Widgets Magazine

Mind Games: The Dark Side of L.A. Noire: Do Rockstarqs advances sacrifice gaming’s roots?

Courtesy of Rockstar Games

L.A. Noire is nothing if not ambitious. It’s clear from the outset that Team Bondi and Rockstar have delivered the groundbreaking title they set out to develop and, as advertised, the game admirably marries Rockstar’s traditional open-world formula with a uniquely moody vibe and motion-capture technology that makes for some of the most realistic and emotive characters this side of Pixar. I can already see this game as a sort of “Matrix” for the medium — not in its source material or artistic flavor, but as a landmark whose technical wizardry future game-makers look to iterate and improve. I suppose that was clear enough even months ago, as L.A. Noire’s cinematic flair turned enough heads to make it the first-ever game featured at the Tribeca Film Festival.

Impressive to be sure, but I’m not certain that’s exactly a good thing. At least, not entirely. I’ll be the first to say that I’m having a wonderful time with the game, but most of what makes L.A. Noire excellent comes not from the way it excels in what makes games so great, but from the way it inches itself ever so much closer to gaming’s lifelong fetish of being just like movies.

Courtesy of Rockstar Games

L.A. Noire offers an enthralling world and story, but they aren’t yours. Yes, it’s technically an open-world game and you’re allowed to do just about anything, but when Team Bondi has clearly made its realistic characters and well-acted dialogue the game’s main reward mechanism, there’s no motivation to go off the beaten path. Doing so, in fact, totally shatters the vibe that L.A. Noire depends on for its immersion — the developers didn’t intend for detective Cole Phelps to sprint in circles like an idiot or run over pedestrians in his patrol car, and the world doesn’t react to such behavior with nearly as much realism and emotion as the characters show in the game’s outstanding, but pre-canned cutscenes.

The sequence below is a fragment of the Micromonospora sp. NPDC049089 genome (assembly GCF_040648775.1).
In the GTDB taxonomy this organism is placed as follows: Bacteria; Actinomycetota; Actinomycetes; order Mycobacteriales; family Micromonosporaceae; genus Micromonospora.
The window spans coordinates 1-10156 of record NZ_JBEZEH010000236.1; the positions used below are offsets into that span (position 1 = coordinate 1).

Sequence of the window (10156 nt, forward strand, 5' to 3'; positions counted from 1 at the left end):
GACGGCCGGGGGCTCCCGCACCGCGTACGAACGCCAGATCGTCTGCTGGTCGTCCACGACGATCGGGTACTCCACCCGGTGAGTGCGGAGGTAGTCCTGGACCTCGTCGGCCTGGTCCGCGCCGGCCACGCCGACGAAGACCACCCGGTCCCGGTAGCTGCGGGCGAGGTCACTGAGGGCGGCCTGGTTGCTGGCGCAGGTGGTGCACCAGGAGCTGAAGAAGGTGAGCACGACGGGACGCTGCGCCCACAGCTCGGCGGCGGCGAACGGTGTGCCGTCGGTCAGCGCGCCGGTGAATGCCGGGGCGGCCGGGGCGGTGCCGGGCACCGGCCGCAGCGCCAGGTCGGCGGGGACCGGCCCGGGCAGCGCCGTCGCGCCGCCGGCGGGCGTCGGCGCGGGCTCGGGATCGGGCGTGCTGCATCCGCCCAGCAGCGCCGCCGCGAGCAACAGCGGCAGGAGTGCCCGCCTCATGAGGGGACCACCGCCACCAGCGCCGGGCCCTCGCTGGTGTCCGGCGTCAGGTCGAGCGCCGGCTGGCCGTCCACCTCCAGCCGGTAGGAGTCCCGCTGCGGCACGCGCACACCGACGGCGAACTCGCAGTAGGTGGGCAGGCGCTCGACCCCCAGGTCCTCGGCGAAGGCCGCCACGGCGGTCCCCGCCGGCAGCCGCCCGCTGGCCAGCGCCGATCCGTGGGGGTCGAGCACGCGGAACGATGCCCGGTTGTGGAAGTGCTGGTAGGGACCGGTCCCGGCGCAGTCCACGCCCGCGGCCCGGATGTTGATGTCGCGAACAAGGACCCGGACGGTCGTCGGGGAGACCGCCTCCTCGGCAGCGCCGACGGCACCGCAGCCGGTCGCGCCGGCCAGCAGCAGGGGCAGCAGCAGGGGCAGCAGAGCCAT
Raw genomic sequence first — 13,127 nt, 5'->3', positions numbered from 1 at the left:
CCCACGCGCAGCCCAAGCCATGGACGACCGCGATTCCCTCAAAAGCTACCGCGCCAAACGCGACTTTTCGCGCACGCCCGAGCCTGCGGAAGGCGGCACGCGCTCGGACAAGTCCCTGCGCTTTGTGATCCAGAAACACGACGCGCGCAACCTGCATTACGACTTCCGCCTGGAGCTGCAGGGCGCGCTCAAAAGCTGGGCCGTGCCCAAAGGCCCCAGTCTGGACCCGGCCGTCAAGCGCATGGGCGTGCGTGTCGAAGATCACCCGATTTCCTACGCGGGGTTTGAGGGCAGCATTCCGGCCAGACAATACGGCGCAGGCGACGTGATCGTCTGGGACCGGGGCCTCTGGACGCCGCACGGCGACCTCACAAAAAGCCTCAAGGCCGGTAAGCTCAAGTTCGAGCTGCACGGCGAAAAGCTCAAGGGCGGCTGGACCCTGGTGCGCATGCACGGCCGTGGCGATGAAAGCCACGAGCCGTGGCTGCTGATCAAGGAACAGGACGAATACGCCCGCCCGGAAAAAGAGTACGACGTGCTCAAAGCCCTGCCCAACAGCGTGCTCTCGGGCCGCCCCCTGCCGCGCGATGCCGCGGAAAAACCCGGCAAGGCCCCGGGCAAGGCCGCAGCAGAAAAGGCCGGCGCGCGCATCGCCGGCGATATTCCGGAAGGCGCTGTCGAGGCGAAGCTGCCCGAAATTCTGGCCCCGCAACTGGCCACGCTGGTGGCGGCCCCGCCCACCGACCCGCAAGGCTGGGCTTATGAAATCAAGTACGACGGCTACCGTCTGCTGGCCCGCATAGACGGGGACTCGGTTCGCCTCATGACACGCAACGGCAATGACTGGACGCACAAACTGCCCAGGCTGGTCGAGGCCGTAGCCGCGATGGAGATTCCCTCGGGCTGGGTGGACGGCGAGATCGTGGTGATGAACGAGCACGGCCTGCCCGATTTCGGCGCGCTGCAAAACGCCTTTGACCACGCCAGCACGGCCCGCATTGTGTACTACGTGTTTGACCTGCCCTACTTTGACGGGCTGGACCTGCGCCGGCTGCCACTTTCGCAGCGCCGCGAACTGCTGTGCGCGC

If you don’t agree, consider some of the subtle checks that Team Bondi places on the player to keep them in line with the “ideal” Cole. Like Heavy Rain and some other filmic titles, L.A. Noire places “run” on a separate button away from the analog stick to keep you from dashing about like a madman, makes traffic unrealistically deferential to prevent crashes or other disasters that affect a real man’s life in ways the game can’t account for and scripts NPCs to call you out for ignoring the task at hand. I’m not trying to call out a conspiracy, but these choices are made for a reason. Team Bondi knows that the hook of its game is in the gripping story and the relatable characters it involves. That linear narrative is contrasted — and potentially broken — by uncooperative players in an open world and, ironically but understandably, the developers gently pull you back if you leave the critical path.

I think L.A. Noire is a remarkable title in its own right, but its unprecedented technology and (potentially) powerful storytelling shouldn’t be confused as advancements of what gaming has traditionally been all about. I’m not saying that classic games are necessarily better, but the relatively unornamented narratives of Zelda, Metroid or even flashier titles like Fallout empower you to develop the context and characters however you like, partly in your mind and partly through dynamic feedback in the game. They’re not as jaw-dropping for passers-by, but their simpler presentation frees them from predefined notions of how your character should act and how the world should respond. L.A. Noire may wow audiences when shown next to more traditional games, but it’s not necessarily as engaging.